(Submitted February 04, 1998)
I would be grateful if you could answer this question for me.
I have heard about three methods for propelling spacecraft, these are
conventional rocket, ion propulsion and anti matter/matter collision. Are
there any other methods for propelling spacecraft both theoretical and
If so, could you please outline them.
To tell you a bit about myself, I'm 18 and go to college in Southern England.
I study physics at advanced level. Physics is a hobby for me, I will join
the Merchant Navy in September as a deck officer, in my spare time on the
tankers I hope to study an Open University course in astrophysics or cosmology.
There are certainly a number of different methods for propelling spacecraft
beyond conventional rockets, ion propulsion, and anti-matter/matter collisions
(though I've never heard of the last ever discussed in a practical system).
Among those already in use are aerobraking and gravitational
assists. Aerobraking consists of using a planet's atmosphere to slow
down a spacecraft when it arrives at its destination. The currently
operational Mars Global Surveyor has been using this scheme to lower
its original orbit around Mars into a lower one suitable for its
mapping experiments. I believe MGS is the first space mission to use
this technique. MGS was sent to Mars by conventional means, but use
of aerobraking instead of standard retrorocket systems saved lots of
fuel and launch costs.
Gravitational assists have been used by a great number of different
missions. In this scenario, a space probe approaches a planet from a
carefully planned orbit such that the planet's gravity transfers some
of the kinetic energy of its orbit to the probe. A probe like Voyager
would come in behind say Jupiter, and get an extra kick of energy
while slowing Jupiter's orbit around the Sun. Since Voyager is
miniscule compared to Jupiter, the difference in Jupiter's orbit
afterwards is very very very very small. But the extra velocity the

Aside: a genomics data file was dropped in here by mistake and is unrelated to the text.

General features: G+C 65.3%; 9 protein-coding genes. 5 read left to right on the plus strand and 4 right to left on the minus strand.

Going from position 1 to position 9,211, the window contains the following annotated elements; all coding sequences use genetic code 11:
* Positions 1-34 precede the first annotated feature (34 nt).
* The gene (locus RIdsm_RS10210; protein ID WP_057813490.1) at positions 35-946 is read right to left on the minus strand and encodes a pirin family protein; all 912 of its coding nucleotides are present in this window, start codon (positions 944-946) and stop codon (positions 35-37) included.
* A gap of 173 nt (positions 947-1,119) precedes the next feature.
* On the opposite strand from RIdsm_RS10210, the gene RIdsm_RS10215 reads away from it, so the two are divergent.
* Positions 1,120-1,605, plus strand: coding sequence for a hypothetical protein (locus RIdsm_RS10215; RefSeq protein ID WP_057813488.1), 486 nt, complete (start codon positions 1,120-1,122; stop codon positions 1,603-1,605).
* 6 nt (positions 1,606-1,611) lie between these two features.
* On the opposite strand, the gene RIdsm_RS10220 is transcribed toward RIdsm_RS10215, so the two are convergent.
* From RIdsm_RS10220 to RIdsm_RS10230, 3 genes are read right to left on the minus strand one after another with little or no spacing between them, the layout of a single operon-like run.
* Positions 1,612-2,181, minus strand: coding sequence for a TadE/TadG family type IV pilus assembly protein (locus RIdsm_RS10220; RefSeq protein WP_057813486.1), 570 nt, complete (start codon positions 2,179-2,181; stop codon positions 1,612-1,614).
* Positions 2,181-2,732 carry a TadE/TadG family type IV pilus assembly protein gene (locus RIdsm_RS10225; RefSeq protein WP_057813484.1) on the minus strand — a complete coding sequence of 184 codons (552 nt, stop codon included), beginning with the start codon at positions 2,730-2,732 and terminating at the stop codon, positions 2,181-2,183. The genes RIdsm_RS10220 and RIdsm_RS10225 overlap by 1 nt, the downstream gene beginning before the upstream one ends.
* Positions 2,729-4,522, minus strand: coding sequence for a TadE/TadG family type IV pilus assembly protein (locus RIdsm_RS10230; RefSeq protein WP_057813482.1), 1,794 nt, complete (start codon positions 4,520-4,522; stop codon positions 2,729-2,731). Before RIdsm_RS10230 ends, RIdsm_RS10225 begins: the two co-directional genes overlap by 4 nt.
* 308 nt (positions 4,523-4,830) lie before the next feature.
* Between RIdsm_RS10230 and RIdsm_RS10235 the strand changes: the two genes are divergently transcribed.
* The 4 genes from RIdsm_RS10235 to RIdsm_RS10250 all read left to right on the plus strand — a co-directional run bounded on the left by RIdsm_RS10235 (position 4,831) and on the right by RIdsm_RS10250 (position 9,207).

probe gets can be very significant, trimming many years off the voyage
time to more distant places. Both the Galileo and Cassini missions
were planned so as to swing those probes around planets in the inner
solar system (Earth and Venus in both these missions) to work up
enough velocity to orbit out to much more distant planets.
On the drawing board side, one idea often discussed is solar sailing. Light
has momentum, so if you put up a giant mirror, sunlight being reflected off it
would impart a slight force. So you could put up giant mirrors to generate
small amounts of thrust. You don't get much in the way of velocity change
this way... unless you keep those sails up for a long time! But you could
get a probe to pick up a lot of velocity if it spread out sails and kept them
up. If the probe was heading towards the outer solar system, however, the
amount of sunlight drops off in inversely proportional to the square of the
distance to the Sun, so the same sail would receive only 4% as much sunlight at
Jupiter as near the Earth, so solar sailing would largely only be useful for
exploration within the inner solar system.
Another drawing board idea is something called a mass driver. If say
for instance you were using an asteroid as a space vehicle, you could set
up a launch rail to throw pieces of the asteroid off in one direction.
There are already ways to set up such electromagnetic sleds to throw things
off in one direction. So if you've got a lot of spare material you can give
the old high-speed heave-ho, you can get some thrust out of the deal. I don't
think this one is off the science fiction book rounds, but it is actually a
physically plausible way to go about it.
You might also find some useful information on the longer-term planning
and ideas sections of the Office of Aeronautics and Space Transportation
Technology and also the Office of Space Flight, both at NASA Headquarters.
Their WWW addresses are
Hope this provides the insight you were looking for!
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